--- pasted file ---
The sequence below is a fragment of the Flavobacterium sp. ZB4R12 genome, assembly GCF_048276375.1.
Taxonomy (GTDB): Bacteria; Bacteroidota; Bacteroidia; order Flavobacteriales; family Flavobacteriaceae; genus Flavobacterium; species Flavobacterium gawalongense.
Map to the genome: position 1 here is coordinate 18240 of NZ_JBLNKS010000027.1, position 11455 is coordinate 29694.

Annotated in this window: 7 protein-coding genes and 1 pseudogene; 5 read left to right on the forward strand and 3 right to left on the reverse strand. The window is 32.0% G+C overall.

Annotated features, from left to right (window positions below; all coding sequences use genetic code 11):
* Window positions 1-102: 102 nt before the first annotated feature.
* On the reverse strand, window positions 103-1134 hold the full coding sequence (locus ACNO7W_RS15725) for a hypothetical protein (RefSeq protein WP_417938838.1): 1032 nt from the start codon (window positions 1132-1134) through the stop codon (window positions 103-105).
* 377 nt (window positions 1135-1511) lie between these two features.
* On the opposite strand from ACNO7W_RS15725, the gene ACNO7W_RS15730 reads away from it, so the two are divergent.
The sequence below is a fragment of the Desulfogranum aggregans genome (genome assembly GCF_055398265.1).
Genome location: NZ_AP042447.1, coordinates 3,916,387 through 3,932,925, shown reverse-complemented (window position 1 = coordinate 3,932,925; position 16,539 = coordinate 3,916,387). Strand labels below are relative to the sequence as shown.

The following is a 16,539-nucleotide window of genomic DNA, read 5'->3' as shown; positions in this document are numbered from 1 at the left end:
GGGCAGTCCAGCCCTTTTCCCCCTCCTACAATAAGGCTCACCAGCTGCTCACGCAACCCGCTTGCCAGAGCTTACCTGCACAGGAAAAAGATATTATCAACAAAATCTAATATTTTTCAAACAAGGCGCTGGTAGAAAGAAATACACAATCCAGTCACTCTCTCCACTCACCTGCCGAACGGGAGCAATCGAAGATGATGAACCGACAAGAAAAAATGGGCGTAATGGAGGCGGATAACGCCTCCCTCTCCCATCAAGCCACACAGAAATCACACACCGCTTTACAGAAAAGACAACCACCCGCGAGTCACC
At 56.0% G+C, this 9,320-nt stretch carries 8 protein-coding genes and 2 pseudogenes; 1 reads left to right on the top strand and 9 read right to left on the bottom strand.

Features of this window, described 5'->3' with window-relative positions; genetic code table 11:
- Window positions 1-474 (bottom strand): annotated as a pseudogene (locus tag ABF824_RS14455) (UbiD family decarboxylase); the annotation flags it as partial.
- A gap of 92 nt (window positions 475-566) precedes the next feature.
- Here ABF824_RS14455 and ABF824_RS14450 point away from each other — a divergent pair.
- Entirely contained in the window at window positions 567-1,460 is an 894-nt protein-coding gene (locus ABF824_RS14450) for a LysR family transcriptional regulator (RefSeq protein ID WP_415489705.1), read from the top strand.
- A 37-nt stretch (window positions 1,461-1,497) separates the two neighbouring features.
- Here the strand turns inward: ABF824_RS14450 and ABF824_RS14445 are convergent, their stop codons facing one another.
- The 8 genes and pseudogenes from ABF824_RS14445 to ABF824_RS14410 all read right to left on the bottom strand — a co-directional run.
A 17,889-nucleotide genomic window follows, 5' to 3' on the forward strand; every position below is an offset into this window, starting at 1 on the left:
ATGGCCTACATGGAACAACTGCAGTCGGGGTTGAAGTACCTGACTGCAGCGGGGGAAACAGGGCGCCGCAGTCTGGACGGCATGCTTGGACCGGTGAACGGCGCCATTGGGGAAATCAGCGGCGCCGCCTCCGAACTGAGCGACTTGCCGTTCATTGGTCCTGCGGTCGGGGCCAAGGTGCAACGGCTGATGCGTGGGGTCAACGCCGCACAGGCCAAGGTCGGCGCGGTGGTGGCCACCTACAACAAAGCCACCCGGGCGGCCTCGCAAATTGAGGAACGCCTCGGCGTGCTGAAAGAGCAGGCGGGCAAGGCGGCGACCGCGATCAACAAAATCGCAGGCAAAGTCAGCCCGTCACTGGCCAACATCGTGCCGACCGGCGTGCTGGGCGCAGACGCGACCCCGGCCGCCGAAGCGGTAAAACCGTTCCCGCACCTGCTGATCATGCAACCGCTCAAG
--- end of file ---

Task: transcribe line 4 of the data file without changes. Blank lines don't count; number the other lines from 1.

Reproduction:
Annotated in this window: 7 protein-coding genes and 1 pseudogene; 5 read left to right on the forward strand and 3 right to left on the reverse strand. The window is 32.0% G+C overall.